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Thursday, February 11, 2016

Slam Dunk Hiring

By: Thomas Eden

Every employer needs an effective and legally defensible approach to hiring that is more than just a gut feeling.  Your job is typically to hire the right person, and to not get the company sued while doing it. There are 7 steps to Slam Dunk Hiring that include: 

1) Identifying needed job skills—typically in a legally drafted ADA compliant job description;

2) Preparing interview questions based on that job description; 

3) Avoiding legal landmines when developing those questions and being most careful when you go off script into casual mode; 

4) Knowing how to actually conduct the interview from rapport building, open ended to probing questions, and how to allow for silence; 

5) Having an evaluation and selection system that weighs technical skills, performance skills and certifications, and also scores each interviewed candidate; 

6) Training on how to deal with difficult interviewing situations by looking for possible warning signs; and finally, 

7) Conducting your background checks, drug screens, and industrial physiological testing knowing that more than a gut feeling is needed to make a good hiring decision.

Common Sense Counsel. The Concept of behavior-based interviewing is simple: your interview questions should target the candidate’s past job behavior, because past behavior is a reliable predictor of future performance. The way a person handled a specific situation in the past gives valid information about how that person will approach similar situations in the future. If a person worked well with customers in the past, he or she will most likely be effective with customers in the future. While you are thinking about all of your preparation, don’t forget to avoid those questions that can turn into Litigation Landmines.

These are the top 5: 

1) Where are you from? Sounds like a great rapport building question but could be interpreted as a probe about race, ethnicity or national origin, all of which are protected categories under Title VII.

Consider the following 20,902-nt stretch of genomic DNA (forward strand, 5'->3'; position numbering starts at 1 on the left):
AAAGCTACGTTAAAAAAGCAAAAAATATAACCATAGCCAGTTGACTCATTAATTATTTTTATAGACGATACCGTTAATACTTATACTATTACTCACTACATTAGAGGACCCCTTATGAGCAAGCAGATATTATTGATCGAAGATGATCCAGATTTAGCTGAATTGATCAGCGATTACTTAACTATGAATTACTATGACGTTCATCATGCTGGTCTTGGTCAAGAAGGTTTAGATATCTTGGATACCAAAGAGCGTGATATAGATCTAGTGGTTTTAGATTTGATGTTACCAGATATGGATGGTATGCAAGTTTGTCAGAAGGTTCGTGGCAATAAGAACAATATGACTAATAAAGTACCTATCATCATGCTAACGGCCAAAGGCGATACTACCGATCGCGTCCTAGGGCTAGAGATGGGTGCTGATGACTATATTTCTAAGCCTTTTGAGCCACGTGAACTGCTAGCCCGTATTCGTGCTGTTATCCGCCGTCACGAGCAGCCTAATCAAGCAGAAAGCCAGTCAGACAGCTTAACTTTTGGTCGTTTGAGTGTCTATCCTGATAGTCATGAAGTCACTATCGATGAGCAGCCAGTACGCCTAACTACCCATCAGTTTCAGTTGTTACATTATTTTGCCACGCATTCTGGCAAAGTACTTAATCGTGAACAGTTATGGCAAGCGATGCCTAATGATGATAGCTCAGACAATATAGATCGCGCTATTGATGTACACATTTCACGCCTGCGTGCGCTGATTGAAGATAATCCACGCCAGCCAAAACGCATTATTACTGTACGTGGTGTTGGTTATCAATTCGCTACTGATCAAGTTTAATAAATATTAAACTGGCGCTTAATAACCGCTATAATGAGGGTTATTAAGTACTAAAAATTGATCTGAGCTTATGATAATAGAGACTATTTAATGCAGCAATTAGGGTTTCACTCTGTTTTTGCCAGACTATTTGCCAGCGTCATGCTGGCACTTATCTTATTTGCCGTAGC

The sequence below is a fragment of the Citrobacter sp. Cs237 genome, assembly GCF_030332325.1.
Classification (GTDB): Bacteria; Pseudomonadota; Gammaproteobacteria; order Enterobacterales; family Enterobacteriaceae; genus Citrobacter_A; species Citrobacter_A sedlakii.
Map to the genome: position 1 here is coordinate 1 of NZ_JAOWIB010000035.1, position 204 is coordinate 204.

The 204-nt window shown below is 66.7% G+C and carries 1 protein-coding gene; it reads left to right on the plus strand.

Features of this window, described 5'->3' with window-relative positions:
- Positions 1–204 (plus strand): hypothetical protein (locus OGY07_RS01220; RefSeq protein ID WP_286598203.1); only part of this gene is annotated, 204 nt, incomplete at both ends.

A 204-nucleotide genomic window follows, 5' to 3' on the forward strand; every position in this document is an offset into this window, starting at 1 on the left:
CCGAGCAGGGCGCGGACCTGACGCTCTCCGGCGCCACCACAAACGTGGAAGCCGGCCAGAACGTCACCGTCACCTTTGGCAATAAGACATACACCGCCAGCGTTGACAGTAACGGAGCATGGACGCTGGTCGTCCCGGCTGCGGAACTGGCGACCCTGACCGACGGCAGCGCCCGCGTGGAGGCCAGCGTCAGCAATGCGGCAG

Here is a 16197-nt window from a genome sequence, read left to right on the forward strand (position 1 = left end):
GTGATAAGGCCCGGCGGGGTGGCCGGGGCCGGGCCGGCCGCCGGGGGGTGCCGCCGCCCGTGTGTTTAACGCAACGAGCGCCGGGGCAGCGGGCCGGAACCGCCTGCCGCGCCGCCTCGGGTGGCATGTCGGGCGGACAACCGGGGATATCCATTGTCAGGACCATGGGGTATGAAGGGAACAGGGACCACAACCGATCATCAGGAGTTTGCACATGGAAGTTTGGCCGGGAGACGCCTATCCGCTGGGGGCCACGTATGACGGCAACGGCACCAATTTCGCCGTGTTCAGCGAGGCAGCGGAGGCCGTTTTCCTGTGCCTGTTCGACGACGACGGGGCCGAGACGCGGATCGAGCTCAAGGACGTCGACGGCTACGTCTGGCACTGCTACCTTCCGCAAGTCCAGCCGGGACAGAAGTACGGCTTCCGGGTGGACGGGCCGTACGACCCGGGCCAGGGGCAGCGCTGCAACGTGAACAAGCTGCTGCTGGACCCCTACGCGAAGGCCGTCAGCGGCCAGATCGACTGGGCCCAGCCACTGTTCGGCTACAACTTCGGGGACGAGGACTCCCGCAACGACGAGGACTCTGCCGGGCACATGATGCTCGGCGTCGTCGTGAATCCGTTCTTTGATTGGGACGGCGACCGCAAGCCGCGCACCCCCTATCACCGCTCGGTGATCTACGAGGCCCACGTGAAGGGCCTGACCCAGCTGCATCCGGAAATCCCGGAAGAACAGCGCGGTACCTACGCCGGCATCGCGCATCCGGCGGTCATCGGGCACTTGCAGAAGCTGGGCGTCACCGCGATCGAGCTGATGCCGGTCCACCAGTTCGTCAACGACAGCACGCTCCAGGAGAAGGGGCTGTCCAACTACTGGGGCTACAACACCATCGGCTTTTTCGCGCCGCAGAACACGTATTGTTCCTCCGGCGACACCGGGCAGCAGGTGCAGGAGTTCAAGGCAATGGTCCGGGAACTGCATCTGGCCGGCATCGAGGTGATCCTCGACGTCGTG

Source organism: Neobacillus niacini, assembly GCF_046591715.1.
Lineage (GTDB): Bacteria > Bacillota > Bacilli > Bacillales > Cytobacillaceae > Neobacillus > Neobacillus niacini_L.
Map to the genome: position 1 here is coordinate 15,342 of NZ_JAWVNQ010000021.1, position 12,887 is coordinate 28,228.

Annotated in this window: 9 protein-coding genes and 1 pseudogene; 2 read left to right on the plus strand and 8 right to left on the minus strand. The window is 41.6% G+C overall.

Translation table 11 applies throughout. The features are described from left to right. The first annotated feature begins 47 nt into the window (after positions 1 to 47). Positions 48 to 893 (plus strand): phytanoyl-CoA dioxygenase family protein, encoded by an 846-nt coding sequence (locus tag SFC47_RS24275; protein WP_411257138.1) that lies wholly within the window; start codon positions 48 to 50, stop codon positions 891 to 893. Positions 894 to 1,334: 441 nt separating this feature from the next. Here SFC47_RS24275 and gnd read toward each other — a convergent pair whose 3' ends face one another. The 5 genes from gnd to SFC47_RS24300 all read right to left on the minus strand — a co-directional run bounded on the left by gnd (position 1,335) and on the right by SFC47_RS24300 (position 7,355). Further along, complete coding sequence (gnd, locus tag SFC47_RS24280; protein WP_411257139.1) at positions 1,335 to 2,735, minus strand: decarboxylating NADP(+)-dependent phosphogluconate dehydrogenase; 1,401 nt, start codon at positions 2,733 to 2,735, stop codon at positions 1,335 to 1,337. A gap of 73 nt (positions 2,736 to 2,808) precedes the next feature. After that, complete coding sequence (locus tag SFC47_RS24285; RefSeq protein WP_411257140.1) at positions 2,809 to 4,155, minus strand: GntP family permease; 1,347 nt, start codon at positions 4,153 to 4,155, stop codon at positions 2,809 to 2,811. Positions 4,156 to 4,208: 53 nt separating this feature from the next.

2) What year did you graduate from high school? This question could run afoul of the Age Discrimination in Employment Act and seen as another way to ask how old they are. 

3) Are you planning to have a family? That question could suggest women with families are disfavored; it could implicate laws designed to protect the LGBT community from bias or show you favor singles. 

4) Do you have any disabilities you want to let us know about? Under the Americans with Disabilities Act, employers are barred from asking about a disability even if it is related to job performance, unless done most artfully. 

5) How do you spend your free time? This is obviously a question that is not job-related and it can elicit information about someone’s religion, political affiliations, social clubs, etc.  A better question than any of the above is:  “I would like to know more about you and how it relates to your ability to perform the job.” Then if the candidate brings up an out of bounds topic don’t take the bait.


Tommy Eden is a partner working out of the Constangy, Brooks, Smith & Prophete, LLP offices in Opelika, AL and West Point, GA and a member of the ABA Section of Labor and Employment Law and serves on the Board of Directors for the East Alabama SHRM Chapter. He can be contacted at teden@constangy.com or 334-246-2901. Blog at www.alabamaatwork.com